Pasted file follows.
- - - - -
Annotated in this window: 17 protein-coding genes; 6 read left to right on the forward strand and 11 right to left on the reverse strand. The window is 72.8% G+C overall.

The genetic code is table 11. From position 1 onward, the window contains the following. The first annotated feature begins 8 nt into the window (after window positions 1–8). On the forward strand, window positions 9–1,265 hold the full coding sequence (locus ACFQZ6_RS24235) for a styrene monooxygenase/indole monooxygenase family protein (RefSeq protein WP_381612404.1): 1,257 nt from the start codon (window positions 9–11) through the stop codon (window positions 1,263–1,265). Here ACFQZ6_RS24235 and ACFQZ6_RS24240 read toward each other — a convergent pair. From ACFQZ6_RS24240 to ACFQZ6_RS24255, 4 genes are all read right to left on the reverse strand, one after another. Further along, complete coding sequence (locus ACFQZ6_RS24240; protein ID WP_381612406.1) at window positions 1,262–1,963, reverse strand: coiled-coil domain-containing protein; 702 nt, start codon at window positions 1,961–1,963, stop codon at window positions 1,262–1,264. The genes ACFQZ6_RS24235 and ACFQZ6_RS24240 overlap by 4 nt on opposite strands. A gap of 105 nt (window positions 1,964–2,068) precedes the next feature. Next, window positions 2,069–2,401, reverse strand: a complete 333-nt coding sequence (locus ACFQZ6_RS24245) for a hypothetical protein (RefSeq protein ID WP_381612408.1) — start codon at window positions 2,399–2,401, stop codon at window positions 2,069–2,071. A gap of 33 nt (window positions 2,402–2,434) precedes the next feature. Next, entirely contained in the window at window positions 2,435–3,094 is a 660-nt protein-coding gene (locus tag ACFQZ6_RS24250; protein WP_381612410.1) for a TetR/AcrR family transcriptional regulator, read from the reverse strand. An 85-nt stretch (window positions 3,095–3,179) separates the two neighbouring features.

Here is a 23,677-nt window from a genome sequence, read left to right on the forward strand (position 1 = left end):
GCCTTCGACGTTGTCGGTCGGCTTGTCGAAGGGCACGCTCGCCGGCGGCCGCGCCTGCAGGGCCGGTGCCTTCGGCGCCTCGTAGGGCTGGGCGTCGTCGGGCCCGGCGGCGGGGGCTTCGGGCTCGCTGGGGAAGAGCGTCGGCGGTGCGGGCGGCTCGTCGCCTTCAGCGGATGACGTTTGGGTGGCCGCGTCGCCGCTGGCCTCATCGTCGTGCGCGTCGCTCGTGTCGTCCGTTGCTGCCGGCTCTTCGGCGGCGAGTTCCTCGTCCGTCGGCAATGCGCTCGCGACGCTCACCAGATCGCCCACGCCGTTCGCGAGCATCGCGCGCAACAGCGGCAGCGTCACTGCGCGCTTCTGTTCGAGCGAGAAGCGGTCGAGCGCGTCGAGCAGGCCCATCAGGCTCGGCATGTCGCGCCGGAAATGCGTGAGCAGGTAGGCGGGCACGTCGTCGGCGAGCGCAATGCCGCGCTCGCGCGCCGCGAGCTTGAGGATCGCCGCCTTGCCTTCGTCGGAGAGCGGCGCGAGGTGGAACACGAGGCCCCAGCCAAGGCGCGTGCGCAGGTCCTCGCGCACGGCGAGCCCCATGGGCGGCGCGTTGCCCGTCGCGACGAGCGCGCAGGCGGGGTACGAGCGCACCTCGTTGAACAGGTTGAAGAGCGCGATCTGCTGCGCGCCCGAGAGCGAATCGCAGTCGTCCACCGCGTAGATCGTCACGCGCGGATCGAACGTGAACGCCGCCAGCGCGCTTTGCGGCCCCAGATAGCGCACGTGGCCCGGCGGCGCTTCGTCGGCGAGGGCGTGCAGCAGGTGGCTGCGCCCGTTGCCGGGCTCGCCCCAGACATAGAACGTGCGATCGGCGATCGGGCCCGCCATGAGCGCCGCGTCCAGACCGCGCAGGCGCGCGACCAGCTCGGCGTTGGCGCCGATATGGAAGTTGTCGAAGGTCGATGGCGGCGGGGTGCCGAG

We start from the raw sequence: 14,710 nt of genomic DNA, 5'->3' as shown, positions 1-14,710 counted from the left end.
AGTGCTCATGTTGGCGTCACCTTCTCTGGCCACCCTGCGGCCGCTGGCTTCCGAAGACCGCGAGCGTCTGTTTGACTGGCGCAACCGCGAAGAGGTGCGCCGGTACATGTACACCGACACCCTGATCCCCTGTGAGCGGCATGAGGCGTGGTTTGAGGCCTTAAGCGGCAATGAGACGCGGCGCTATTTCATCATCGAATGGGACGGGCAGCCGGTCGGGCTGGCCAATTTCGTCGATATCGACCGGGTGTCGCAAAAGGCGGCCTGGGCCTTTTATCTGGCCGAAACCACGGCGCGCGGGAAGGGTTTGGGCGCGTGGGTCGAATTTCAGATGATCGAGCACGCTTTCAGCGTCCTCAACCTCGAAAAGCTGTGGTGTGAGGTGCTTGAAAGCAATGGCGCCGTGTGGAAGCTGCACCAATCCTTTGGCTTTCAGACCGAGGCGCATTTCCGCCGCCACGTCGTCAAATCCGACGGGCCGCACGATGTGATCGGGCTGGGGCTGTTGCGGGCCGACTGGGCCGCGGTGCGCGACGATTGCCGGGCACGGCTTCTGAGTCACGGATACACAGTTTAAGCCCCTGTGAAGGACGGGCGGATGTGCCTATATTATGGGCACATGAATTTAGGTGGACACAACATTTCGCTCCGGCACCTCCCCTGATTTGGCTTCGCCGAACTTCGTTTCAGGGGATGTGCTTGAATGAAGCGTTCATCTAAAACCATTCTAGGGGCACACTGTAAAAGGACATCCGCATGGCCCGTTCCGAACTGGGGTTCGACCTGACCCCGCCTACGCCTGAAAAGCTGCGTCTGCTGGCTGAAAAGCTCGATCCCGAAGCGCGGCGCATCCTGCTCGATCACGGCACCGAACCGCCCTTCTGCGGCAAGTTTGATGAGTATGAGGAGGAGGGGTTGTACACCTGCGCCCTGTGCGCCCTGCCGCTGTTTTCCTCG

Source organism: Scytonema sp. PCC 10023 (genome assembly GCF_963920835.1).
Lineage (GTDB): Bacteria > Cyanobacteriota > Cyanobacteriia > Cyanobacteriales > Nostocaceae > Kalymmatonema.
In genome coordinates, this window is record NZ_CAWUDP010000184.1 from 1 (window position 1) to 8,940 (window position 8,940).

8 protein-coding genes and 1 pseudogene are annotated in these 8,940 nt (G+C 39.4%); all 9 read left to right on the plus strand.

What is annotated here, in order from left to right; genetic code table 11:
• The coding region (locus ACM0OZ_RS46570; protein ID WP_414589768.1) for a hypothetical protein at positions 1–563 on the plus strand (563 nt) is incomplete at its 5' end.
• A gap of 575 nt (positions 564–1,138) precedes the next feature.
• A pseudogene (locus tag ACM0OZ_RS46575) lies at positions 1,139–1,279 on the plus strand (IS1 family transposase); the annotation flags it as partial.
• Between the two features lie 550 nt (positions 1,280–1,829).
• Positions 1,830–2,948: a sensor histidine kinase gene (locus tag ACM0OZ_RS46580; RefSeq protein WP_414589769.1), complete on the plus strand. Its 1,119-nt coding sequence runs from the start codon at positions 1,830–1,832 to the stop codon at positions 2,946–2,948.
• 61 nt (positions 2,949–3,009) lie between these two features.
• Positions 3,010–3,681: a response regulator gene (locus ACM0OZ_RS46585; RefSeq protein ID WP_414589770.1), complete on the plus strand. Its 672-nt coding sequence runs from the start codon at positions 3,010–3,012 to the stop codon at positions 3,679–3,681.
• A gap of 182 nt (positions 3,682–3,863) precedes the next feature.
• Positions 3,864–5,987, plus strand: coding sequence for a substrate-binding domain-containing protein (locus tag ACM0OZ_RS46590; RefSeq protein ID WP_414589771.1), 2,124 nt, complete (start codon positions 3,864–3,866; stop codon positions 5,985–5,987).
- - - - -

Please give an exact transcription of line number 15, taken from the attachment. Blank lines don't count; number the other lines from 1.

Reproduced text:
• Between the two features lie 550 nt (positions 1,280–1,829).